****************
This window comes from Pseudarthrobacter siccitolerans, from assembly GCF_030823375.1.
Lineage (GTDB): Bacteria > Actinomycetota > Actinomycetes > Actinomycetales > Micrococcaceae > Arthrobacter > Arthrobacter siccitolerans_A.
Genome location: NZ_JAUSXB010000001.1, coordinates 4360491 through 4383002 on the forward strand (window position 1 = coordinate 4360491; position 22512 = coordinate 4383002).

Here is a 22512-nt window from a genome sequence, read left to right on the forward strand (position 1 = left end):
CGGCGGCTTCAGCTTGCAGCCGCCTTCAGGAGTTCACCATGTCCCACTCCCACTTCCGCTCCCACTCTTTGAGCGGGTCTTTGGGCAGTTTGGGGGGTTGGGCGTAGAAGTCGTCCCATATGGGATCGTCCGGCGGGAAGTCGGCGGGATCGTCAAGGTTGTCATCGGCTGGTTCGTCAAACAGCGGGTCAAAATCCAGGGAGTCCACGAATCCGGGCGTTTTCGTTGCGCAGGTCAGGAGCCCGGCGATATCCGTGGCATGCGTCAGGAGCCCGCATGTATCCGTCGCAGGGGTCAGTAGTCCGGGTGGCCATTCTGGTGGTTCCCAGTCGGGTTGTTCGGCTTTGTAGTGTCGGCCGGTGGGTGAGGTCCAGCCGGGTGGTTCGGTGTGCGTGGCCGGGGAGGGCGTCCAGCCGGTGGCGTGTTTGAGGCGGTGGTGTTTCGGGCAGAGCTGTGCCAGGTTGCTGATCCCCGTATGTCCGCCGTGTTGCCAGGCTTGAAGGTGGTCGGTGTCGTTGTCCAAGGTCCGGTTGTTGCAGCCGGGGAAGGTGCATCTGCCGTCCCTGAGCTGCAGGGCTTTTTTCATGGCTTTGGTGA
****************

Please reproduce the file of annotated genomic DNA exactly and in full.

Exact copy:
This window comes from Pseudarthrobacter siccitolerans, from assembly GCF_030823375.1.
Lineage (GTDB): Bacteria > Actinomycetota > Actinomycetes > Actinomycetales > Micrococcaceae > Arthrobacter > Arthrobacter siccitolerans_A.
Genome location: NZ_JAUSXB010000001.1, coordinates 4360491 through 4383002 on the forward strand (window position 1 = coordinate 4360491; position 22512 = coordinate 4383002).

Here is a 22512-nt window from a genome sequence, read left to right on the forward strand (position 1 = left end):
CGGCGGCTTCAGCTTGCAGCCGCCTTCAGGAGTTCACCATGTCCCACTCCCACTTCCGCTCCCACTCTTTGAGCGGGTCTTTGGGCAGTTTGGGGGGTTGGGCGTAGAAGTCGTCCCATATGGGATCGTCCGGCGGGAAGTCGGCGGGATCGTCAAGGTTGTCATCGGCTGGTTCGTCAAACAGCGGGTCAAAATCCAGGGAGTCCACGAATCCGGGCGTTTTCGTTGCGCAGGTCAGGAGCCCGGCGATATCCGTGGCATGCGTCAGGAGCCCGCATGTATCCGTCGCAGGGGTCAGTAGTCCGGGTGGCCATTCTGGTGGTTCCCAGTCGGGTTGTTCGGCTTTGTAGTGTCGGCCGGTGGGTGAGGTCCAGCCGGGTGGTTCGGTGTGCGTGGCCGGGGAGGGCGTCCAGCCGGTGGCGTGTTTGAGGCGGTGGTGTTTCGGGCAGAGCTGTGCCAGGTTGCTGATCCCCGTATGTCCGCCGTGTTGCCAGGCTTGAAGGTGGTCGGTGTCGTTGTCCAAGGTCCGGTTGTTGCAGCCGGGGAAGGTGCATCTGCCGTCCCTGAGCTGCAGGGCTTTTTTCATGGCTTTGGTGA